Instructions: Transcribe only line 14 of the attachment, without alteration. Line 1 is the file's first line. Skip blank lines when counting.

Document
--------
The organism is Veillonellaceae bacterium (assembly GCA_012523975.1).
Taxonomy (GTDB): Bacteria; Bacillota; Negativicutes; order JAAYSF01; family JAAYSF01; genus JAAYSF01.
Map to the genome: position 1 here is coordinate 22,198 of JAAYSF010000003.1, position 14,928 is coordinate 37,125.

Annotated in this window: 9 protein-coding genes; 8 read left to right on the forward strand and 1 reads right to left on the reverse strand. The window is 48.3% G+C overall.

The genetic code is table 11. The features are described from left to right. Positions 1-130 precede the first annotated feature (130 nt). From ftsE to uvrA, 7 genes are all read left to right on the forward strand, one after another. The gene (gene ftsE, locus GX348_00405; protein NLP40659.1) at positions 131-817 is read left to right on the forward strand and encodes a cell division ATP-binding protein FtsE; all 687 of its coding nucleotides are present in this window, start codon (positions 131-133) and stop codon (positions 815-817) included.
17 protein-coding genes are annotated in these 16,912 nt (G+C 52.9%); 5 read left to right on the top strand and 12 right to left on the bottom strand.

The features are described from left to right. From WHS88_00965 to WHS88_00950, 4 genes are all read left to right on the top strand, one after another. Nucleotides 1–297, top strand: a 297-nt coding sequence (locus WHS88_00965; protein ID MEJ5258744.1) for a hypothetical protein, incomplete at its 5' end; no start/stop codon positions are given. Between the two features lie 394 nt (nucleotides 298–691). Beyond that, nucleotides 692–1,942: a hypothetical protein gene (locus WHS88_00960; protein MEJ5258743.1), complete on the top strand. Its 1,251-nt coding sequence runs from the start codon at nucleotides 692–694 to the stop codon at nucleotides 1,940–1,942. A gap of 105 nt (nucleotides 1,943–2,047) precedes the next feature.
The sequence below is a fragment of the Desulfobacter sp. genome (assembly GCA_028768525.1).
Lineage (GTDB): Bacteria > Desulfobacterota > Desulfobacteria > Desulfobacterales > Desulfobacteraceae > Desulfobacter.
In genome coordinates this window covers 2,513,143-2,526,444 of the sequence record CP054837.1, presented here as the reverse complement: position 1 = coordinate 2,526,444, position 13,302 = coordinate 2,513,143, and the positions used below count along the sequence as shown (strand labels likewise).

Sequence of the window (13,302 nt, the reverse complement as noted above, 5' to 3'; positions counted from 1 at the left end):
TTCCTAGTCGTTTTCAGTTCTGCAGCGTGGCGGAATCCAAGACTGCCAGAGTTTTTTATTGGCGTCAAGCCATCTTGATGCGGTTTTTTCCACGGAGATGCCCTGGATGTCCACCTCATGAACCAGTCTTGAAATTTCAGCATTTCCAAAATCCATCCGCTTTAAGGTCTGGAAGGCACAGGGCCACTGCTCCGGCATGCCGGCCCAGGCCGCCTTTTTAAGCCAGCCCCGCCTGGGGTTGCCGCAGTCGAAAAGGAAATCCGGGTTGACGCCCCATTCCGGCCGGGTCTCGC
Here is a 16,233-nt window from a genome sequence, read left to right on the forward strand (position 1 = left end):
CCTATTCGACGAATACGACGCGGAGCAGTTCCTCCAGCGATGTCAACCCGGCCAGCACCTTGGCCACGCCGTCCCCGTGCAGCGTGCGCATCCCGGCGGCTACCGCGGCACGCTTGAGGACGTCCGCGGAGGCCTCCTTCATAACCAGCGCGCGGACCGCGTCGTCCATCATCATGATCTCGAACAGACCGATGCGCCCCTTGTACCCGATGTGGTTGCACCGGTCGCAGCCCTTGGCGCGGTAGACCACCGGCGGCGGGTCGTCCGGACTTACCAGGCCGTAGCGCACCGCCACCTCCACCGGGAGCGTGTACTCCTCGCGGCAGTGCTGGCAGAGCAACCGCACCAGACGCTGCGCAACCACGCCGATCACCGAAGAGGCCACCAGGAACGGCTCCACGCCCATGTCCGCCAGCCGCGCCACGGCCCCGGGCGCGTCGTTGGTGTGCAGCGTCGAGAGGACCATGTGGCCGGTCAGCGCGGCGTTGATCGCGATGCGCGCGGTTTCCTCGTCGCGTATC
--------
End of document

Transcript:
CCTATTCGACGAATACGACGCGGAGCAGTTCCTCCAGCGATGTCAACCCGGCCAGCACCTTGGCCACGCCGTCCCCGTGCAGCGTGCGCATCCCGGCGGCTACCGCGGCACGCTTGAGGACGTCCGCGGAGGCCTCCTTCATAACCAGCGCGCGGACCGCGTCGTCCATCATCATGATCTCGAACAGACCGATGCGCCCCTTGTACCCGATGTGGTTGCACCGGTCGCAGCCCTTGGCGCGGTAGACCACCGGCGGCGGGTCGTCCGGACTTACCAGGCCGTAGCGCACCGCCACCTCCACCGGGAGCGTGTACTCCTCGCGGCAGTGCTGGCAGAGCAACCGCACCAGACGCTGCGCAACCACGCCGATCACCGAAGAGGCCACCAGGAACGGCTCCACGCCCATGTCCGCCAGCCGCGCCACGGCCCCGGGCGCGTCGTTGGTGTGCAGCGTCGAGAGGACCATGTGGCCGGTCAGCGCGGCGTTGATCGCGATGCGCGCGGTTTCCTCGTCGCGTATC